Storing perovskite at low temperatures could prevent degredation, study finds

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Researchers from the Massachusetts Institute of Technology have also been looking into the life-span of perovskite solar cells. Image: MIT.

Researchers at the University of Sheffield have found a new way to extend the life of perovskite materials by more than three months, paving the way for new solar cell technologies to be manufactured in a less wasteful fashion.

Perovskite materials’ lifespan can be extended from much less than a month to more than four if they are stored at low temperatures, according to scientists at the University of Sheffield’s Energy Institute and Department of Physics and Astronomy.

The researchers worked with the university’s tech spinout, Ossila Ltd, to conduct a series of experiments that focused on the stability of perovskite precursor solutions; the light-absorbing layer which is positioned between those used to extract current from the cell. Some solutions were kept at room temperature, while others were refrigerated at four degrees Celsius for varying time periods, before they were used to make prototype solar cells.

Due to the shorter lifespan of current perovskite solar cells, many companies face difficulty maintaining production capacity if they cannot rely on a consistent supply of precursor solutions. Sheffield’s Department of Physics and Astronomy researcher David Lidzey said the findings, which were published in the journal ChemSusChem, show that storing solutions at low temperatures enables companies to side-step the issue altogether.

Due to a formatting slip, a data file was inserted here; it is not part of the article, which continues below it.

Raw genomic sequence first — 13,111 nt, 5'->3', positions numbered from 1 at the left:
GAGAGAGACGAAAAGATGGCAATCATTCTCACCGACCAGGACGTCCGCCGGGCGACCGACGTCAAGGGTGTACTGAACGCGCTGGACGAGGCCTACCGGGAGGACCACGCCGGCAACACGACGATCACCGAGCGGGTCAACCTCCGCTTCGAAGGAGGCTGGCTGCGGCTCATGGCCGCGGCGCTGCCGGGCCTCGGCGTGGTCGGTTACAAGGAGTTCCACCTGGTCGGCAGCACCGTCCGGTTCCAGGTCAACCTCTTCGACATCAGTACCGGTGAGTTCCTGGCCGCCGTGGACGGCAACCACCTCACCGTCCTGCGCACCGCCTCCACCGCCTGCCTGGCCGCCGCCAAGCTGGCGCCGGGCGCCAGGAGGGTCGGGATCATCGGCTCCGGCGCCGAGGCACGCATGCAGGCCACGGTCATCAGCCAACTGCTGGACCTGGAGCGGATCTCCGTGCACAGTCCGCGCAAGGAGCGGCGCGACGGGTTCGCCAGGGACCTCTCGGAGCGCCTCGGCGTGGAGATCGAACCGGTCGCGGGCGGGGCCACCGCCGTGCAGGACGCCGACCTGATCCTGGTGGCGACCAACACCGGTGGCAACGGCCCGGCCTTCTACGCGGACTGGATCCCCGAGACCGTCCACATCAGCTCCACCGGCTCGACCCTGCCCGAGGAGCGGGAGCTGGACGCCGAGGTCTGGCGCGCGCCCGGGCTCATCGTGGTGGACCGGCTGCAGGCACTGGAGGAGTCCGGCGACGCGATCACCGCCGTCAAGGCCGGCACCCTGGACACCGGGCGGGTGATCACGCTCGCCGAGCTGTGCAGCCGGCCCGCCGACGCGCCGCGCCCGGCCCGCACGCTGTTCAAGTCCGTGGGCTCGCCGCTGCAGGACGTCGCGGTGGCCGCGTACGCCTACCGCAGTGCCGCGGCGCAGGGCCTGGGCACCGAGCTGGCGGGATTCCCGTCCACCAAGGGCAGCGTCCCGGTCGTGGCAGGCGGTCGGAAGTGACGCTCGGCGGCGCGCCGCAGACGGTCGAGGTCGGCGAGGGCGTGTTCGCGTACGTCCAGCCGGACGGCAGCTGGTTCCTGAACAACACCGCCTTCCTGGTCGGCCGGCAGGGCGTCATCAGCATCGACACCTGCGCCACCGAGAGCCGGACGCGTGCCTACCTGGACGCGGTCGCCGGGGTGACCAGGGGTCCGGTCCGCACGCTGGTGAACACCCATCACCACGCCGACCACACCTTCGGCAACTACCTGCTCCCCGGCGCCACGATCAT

As well as temperature, the researchers also looked at the structure and composition of the perovskite films made with the solutions produced, which enabled them to identify several key reactions that caused their degradation, said lead PhD researcher Mary O’Kane.

Making perovskites more durable has become a focal point of several university studies over the past year after both the European Commission and US Department of Energy pledged to support the growth of domestic solar manufacturing markets. Scientists from Queensland University of Technology (QUT) used hair clippings from a barber shop to form an “armour” that increases the material’s power conversion efficiency last month, while a team at the Massachusetts Institute of Technology (MIT) applied a “data fusion” process to test different formulations and assess their longevity. More recently, a joint study by researchers at the University of Bath and Imperial College London examined how important the selection of separate layers within perovskite can prevent degradation.

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